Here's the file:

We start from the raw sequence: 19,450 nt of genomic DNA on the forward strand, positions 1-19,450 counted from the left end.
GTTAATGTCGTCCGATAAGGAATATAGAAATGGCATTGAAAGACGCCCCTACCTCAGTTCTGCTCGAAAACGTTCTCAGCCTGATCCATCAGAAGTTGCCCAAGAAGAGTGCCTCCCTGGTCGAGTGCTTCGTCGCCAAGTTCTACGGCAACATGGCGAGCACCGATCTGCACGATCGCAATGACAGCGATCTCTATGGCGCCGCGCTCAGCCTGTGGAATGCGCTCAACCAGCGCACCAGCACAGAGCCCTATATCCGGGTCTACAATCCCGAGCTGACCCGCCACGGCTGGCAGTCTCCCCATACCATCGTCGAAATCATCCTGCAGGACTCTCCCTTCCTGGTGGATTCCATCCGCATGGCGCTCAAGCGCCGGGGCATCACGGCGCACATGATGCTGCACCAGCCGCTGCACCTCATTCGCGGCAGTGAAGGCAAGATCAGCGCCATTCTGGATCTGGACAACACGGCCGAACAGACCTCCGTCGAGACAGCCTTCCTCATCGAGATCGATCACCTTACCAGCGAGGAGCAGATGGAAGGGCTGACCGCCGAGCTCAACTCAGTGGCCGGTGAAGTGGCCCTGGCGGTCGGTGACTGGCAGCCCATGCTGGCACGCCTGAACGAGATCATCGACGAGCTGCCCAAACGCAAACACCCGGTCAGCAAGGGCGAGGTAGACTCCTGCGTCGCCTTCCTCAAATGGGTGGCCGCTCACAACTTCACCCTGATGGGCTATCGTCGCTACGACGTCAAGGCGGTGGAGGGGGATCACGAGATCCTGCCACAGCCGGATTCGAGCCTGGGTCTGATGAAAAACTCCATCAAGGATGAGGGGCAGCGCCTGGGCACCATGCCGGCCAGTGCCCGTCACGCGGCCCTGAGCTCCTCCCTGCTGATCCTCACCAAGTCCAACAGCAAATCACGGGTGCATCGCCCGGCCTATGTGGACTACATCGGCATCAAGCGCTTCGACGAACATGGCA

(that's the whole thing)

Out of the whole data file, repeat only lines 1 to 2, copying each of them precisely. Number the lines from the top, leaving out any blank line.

We start from the raw sequence: 19,450 nt of genomic DNA on the forward strand, positions 1-19,450 counted from the left end.
GTTAATGTCGTCCGATAAGGAATATAGAAATGGCATTGAAAGACGCCCCTACCTCAGTTCTGCTCGAAAACGTTCTCAGCCTGATCCATCAGAAGTTGCCCAAGAAGAGTGCCTCCCTGGTCGAGTGCTTCGTCGCCAAGTTCTACGGCAACATGGCGAGCACCGATCTGCACGATCGCAATGACAGCGATCTCTATGGCGCCGCGCTCAGCCTGTGGAATGCGCTCAACCAGCGCACCAGCACAGAGCCCTATATCCGGGTCTACAATCCCGAGCTGACCCGCCACGGCTGGCAGTCTCCCCATACCATCGTCGAAATCATCCTGCAGGACTCTCCCTTCCTGGTGGATTCCATCCGCATGGCGCTCAAGCGCCGGGGCATCACGGCGCACATGATGCTGCACCAGCCGCTGCACCTCATTCGCGGCAGTGAAGGCAAGATCAGCGCCATTCTGGATCTGGACAACACGGCCGAACAGACCTCCGTCGAGACAGCCTTCCTCATCGAGATCGATCACCTTACCAGCGAGGAGCAGATGGAAGGGCTGACCGCCGAGCTCAACTCAGTGGCCGGTGAAGTGGCCCTGGCGGTCGGTGACTGGCAGCCCATGCTGGCACGCCTGAACGAGATCATCGACGAGCTGCCCAAACGCAAACACCCGGTCAGCAAGGGCGAGGTAGACTCCTGCGTCGCCTTCCTCAAATGGGTGGCCGCTCACAACTTCACCCTGATGGGCTATCGTCGCTACGACGTCAAGGCGGTGGAGGGGGATCACGAGATCCTGCCACAGCCGGATTCGAGCCTGGGTCTGATGAAAAACTCCATCAAGGATGAGGGGCAGCGCCTGGGCACCATGCCGGCCAGTGCCCGTCACGCGGCCCTGAGCTCCTCCCTGCTGATCCTCACCAAGTCCAACAGCAAATCACGGGTGCATCGCCCGGCCTATGTGGACTACATCGGCATCAAGCGCTTCGACGAACATGGCA